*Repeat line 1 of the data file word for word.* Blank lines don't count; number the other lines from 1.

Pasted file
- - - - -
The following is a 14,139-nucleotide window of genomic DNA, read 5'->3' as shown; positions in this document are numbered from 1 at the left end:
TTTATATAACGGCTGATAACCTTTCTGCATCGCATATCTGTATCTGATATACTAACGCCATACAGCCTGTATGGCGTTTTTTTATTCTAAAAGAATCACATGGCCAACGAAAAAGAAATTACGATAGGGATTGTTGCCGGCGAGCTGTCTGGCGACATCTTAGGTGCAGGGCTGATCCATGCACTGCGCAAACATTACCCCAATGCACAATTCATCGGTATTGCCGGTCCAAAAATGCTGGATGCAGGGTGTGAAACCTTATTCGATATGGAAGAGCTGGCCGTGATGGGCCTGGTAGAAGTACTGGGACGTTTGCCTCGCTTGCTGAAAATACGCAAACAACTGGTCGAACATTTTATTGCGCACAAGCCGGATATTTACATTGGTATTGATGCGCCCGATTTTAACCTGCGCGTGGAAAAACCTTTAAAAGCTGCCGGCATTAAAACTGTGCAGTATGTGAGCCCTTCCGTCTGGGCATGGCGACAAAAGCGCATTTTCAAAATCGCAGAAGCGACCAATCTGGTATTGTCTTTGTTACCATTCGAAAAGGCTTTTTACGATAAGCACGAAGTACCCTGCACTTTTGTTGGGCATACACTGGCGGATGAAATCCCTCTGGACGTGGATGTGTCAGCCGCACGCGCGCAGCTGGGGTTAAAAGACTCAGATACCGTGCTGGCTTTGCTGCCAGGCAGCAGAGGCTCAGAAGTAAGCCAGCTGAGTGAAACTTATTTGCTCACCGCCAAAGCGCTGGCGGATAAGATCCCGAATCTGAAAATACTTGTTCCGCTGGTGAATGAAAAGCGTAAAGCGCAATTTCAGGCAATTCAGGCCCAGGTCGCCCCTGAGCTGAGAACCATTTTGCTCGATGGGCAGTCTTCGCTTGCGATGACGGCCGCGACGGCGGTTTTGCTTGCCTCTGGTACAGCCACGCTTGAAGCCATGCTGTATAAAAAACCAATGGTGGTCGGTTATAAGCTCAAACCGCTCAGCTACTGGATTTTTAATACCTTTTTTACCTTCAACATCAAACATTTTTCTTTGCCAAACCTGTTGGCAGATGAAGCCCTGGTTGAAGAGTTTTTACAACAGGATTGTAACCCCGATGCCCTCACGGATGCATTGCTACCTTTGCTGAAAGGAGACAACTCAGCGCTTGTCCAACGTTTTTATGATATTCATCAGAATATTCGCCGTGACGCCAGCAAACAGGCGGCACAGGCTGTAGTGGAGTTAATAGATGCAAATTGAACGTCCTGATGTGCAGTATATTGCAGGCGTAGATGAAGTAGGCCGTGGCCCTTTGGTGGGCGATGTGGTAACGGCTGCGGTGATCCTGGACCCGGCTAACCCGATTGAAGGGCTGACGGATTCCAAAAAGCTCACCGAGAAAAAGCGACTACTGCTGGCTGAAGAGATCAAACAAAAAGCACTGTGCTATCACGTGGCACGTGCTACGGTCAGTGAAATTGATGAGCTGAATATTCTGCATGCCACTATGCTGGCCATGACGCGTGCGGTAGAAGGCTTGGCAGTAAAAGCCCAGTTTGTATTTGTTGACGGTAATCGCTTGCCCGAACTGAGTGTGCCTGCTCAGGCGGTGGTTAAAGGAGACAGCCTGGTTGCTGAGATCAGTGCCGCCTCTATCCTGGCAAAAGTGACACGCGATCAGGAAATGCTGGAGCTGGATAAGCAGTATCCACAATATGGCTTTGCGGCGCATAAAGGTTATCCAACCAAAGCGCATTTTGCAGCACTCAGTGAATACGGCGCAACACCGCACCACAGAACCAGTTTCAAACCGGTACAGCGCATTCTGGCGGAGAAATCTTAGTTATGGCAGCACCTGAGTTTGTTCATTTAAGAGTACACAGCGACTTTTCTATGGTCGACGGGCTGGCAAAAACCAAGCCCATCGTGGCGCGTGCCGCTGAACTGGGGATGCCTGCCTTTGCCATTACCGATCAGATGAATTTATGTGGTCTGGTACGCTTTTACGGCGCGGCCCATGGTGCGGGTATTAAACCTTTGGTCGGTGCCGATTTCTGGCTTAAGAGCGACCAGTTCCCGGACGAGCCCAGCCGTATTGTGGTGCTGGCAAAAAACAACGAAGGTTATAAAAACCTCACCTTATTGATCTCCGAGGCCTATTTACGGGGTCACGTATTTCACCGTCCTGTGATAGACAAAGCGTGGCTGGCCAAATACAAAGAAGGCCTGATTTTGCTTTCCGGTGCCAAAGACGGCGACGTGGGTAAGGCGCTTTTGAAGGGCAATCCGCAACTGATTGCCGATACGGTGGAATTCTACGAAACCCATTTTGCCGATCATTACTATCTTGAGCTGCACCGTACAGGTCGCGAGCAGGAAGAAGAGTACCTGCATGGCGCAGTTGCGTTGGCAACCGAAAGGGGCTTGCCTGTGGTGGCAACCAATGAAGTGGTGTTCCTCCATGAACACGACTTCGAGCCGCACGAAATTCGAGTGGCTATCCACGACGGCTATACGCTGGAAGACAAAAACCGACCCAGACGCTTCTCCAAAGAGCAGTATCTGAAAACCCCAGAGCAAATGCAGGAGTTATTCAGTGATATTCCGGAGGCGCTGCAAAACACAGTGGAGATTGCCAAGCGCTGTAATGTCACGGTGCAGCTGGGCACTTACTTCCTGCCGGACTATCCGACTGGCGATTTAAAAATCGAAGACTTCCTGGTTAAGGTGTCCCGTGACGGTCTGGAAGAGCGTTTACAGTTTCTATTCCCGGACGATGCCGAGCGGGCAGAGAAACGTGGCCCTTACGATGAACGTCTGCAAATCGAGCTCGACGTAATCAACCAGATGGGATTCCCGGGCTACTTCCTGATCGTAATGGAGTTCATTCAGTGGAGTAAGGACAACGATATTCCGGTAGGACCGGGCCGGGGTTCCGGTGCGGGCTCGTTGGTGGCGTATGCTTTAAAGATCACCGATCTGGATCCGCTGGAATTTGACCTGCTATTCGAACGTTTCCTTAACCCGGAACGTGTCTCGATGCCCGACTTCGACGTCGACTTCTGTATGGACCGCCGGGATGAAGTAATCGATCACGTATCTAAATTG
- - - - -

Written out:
The following is a 14,139-nucleotide window of genomic DNA, read 5'->3' as shown; positions in this document are numbered from 1 at the left end: